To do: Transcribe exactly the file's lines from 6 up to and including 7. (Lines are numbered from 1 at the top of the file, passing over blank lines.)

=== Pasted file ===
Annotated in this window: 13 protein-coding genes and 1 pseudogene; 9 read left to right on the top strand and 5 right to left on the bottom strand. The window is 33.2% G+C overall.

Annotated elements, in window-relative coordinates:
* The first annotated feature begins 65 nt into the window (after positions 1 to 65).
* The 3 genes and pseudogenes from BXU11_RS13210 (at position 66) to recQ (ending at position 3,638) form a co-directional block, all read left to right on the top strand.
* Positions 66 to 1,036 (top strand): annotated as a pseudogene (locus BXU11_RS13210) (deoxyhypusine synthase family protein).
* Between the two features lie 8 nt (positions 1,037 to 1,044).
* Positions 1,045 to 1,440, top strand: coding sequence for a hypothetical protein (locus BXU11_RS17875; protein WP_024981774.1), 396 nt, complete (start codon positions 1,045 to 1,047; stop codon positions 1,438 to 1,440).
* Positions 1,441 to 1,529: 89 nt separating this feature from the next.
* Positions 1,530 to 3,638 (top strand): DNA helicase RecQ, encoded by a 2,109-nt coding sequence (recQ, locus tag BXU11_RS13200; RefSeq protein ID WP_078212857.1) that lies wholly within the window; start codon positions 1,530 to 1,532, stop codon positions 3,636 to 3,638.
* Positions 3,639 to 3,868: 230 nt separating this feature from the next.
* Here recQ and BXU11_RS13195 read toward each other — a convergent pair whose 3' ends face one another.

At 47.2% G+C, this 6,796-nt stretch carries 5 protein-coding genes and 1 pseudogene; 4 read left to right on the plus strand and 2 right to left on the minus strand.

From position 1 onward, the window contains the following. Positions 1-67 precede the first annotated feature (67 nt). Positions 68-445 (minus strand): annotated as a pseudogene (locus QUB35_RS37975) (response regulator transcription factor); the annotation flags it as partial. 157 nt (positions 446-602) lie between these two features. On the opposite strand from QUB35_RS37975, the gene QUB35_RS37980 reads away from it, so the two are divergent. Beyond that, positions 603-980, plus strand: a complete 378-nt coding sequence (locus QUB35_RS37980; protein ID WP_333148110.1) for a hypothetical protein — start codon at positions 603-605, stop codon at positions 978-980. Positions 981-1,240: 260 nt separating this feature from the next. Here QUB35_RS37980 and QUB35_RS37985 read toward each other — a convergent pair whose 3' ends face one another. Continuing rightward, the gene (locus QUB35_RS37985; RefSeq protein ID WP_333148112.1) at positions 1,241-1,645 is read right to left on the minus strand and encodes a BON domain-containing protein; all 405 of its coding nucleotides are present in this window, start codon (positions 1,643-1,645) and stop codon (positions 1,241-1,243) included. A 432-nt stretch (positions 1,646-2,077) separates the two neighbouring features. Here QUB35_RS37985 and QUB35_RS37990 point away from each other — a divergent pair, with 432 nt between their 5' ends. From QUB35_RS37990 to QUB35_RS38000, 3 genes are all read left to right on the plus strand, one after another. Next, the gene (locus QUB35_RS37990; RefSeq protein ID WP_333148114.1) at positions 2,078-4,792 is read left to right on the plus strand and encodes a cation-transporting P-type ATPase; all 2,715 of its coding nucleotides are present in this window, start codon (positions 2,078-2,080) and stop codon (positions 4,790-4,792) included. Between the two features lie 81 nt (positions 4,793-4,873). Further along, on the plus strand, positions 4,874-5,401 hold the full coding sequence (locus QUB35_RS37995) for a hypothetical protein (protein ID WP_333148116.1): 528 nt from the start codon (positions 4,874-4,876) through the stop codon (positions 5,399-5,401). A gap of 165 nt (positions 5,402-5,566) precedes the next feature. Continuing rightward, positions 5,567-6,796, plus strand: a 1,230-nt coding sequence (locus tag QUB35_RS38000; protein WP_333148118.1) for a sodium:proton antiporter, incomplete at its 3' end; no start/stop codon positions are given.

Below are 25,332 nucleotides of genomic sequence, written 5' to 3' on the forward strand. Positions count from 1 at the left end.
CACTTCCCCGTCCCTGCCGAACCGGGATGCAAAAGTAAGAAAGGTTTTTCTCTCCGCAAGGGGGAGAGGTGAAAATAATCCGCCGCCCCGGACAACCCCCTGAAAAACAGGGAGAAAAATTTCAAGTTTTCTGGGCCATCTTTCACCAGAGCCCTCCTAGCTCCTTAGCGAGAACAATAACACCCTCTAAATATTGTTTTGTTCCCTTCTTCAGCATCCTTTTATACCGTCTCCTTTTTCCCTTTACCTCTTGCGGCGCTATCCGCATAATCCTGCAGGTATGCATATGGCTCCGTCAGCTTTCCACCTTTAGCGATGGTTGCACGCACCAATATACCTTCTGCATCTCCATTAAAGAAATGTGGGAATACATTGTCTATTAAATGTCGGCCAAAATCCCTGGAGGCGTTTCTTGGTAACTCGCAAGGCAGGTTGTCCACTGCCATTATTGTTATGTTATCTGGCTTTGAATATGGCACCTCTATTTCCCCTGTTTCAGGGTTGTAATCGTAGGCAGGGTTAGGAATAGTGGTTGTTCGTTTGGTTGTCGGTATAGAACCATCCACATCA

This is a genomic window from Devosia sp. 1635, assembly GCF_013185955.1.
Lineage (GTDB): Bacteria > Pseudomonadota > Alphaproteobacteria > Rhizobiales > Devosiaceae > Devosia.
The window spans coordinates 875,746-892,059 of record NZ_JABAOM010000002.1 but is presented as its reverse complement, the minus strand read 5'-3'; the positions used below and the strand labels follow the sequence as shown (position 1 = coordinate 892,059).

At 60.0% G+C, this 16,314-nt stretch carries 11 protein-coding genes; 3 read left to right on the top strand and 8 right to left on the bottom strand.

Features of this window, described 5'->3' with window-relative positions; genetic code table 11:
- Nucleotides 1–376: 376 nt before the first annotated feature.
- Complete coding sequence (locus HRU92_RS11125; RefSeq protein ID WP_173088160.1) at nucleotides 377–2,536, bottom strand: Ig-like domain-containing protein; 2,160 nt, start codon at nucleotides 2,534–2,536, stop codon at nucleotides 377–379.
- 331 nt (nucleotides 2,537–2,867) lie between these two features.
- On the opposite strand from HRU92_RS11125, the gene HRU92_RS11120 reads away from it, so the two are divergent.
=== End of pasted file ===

* Between the two features lie 8 nt (positions 1,037 to 1,044).
* Positions 1,045 to 1,440, top strand: coding sequence for a hypothetical protein (locus BXU11_RS17875; protein WP_024981774.1), 396 nt, complete (start codon positions 1,045 to 1,047; stop codon positions 1,438 to 1,440).